When the Lord Jesus commented that the stones of the beautiful Temple of God would all be thrown down, four of the Disciples came to Him on the Mount of Olives to ask when this would happen and what sign would there be. The answer of Jesus is found in Matthew 24, Mark 13 and Luke 21. It has become known as the Olivet Discourse. What I have discovered is that there are two discourses.
Actually, there was only one answer the Lord Jesus gave, but it is reported two different ways. The Gospels of Matthew and Mark are aimed at a Jewish audience, and their recordings of the answer of Jesus are almost identical. However, the Gospel of Luke was written to a Gentile audience and it omits certain parts of Jesus’ answer.
The accounts in Matthew and Mark can be outlined in groups of verses as follows:
Luke’s account is outlined differently:
All three gospels warn against being deceived by people claiming to be the Messiah. Matthew and Mark both warn of the Abomination, and “false Christs and false prophets.” Luke mentions neither. I believe this is because Luke’s Gentile audience would not be deceived by False Messiahs as easily as the Jews. Rabbis, when asked how they would know the Messiah, have famously stated that the Messiah would lead them to build the Temple. Therefore, any political leader enabling the Jews to build the Temple could easily be accepted as Messiah.
Matthew and Mark both speak of unprecedented affliction (the Tribulation), “such as was not since the beginning of the world to this time, no, nor ever shall be.” Luke does not foretell the Tribulation, but rather prophesies about two events that are now history; the destruction of Jerusalem and the deportation of the Jews from Israel. He then notes that there will be a period which he calls “the Times of the Gentiles.” We are still in those times today.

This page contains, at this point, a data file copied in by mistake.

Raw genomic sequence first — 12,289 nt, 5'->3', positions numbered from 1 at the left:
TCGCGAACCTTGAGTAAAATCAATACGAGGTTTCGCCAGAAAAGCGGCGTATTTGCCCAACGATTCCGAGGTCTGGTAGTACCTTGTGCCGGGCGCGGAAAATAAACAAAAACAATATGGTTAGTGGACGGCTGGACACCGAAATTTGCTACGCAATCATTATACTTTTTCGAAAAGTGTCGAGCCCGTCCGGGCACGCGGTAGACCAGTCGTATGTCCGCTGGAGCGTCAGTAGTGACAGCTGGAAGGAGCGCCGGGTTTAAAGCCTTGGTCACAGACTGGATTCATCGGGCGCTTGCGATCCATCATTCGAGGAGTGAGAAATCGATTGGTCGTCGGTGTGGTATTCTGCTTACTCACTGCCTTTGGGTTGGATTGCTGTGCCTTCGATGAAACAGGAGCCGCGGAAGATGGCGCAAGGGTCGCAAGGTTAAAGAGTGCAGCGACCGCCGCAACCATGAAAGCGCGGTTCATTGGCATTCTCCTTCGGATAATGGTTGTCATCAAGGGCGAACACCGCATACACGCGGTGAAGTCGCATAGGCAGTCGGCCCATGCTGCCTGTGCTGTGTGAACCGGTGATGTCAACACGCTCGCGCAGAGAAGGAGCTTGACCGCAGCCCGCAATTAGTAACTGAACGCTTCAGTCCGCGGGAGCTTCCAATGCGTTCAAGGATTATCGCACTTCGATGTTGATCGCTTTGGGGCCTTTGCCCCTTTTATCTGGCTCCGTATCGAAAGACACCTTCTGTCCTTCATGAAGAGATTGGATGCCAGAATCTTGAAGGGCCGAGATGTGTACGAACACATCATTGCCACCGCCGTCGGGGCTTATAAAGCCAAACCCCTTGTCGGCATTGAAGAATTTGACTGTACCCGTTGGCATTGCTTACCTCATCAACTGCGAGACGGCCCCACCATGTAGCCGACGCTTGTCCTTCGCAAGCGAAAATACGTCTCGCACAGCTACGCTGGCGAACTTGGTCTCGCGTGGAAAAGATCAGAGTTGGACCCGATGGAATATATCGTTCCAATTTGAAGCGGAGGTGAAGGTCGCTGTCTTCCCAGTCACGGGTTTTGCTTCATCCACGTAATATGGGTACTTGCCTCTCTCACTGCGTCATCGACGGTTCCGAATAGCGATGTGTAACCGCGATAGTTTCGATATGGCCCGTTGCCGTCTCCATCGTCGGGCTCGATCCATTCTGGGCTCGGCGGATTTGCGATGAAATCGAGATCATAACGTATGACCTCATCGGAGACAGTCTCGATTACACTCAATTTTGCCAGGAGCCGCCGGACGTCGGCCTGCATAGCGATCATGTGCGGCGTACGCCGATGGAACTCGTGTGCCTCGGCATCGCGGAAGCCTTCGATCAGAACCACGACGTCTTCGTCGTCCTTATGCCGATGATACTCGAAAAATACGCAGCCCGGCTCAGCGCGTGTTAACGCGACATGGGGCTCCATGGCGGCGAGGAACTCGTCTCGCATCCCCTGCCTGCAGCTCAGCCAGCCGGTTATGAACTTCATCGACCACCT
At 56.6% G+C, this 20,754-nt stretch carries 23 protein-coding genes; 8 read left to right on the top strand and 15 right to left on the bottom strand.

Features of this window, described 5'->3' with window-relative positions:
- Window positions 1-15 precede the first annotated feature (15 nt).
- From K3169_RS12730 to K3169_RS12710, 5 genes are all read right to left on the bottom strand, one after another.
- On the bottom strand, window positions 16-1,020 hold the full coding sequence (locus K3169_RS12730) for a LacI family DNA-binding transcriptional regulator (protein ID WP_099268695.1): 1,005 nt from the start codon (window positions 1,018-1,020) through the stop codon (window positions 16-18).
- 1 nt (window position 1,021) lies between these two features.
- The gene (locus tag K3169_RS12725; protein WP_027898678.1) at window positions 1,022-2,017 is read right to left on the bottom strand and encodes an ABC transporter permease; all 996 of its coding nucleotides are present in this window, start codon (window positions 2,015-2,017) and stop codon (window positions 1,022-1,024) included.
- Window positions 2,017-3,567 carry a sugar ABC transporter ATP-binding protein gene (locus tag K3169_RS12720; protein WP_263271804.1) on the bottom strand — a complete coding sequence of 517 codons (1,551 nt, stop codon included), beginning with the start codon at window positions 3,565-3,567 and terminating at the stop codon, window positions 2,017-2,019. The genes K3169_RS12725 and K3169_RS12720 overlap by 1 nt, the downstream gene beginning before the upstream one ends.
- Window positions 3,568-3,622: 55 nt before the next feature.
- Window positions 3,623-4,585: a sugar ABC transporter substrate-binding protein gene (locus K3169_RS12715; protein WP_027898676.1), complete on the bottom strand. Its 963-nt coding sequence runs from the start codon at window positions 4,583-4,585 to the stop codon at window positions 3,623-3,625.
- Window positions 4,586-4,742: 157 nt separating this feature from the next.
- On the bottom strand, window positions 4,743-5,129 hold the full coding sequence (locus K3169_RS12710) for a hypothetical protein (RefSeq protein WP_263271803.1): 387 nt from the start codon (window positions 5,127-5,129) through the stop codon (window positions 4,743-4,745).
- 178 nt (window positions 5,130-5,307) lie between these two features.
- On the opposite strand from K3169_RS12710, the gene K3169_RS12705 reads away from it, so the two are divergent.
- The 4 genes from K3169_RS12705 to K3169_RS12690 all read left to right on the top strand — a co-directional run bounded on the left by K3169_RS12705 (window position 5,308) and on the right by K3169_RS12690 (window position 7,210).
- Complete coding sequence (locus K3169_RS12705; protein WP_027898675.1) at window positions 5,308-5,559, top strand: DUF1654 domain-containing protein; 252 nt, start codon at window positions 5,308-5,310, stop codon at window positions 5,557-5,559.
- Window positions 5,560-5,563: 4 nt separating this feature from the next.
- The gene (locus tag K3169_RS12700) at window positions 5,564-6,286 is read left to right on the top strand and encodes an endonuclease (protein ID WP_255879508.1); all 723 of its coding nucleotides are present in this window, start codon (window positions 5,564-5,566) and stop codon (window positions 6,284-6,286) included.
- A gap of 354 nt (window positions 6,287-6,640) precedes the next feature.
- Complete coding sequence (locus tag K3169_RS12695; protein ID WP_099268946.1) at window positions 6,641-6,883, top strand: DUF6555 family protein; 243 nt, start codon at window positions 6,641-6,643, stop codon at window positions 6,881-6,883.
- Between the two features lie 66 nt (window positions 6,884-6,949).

The Lord Jesus was speaking to His disciples directly, but also to Believers. He addressed them as “you.” Jesus also spoke of another group, and addressed them as “they.” I think this group would be unbelievers. Luke records it this way. “They” (the world) will see Jesus in the clouds. He adds that when you see this, know that your redemption draws near. (Luke21:27-28) “Your redemption” is the redemption of Believers.
Matthew and Mark tell of angels gathering “the elect.” The Old Testament prophet Isaiah states at least three times that the nations and people of the world will bring the Chosen (the Children of Israel) back to the Holy Land. Matthew 24:30-31 tells of “the angels gathering the elect” at the time of the appearing of Jesus in the air. If the Chosen are gathered by men, then the elect being gathered by angels are Believers. Perhaps Luke thought his readers would know that when Believers, along with the entire world, see the Lord Jesus coming in the clouds they would know that their Redemption is near, even at that very moment.
It appears to me that the accounts in Matthew and Mark are aimed at a Jewish audience. Unbelieving Jews will go through the Tribulation, hence the “unprecedented affliction.” Their salvation is promised later. The rabbis are expecting the Messiah to cause the Temple to be built, hence the warnings against false messiahs. Luke’s account does not include the warnings against false messiahs and does not include the Tribulation. It appears that it was written to Gentile Believers who will be gathered up to the Lord Jesus and will spend that “time of trouble” in Glory with Jesus. Amen! Praise His name!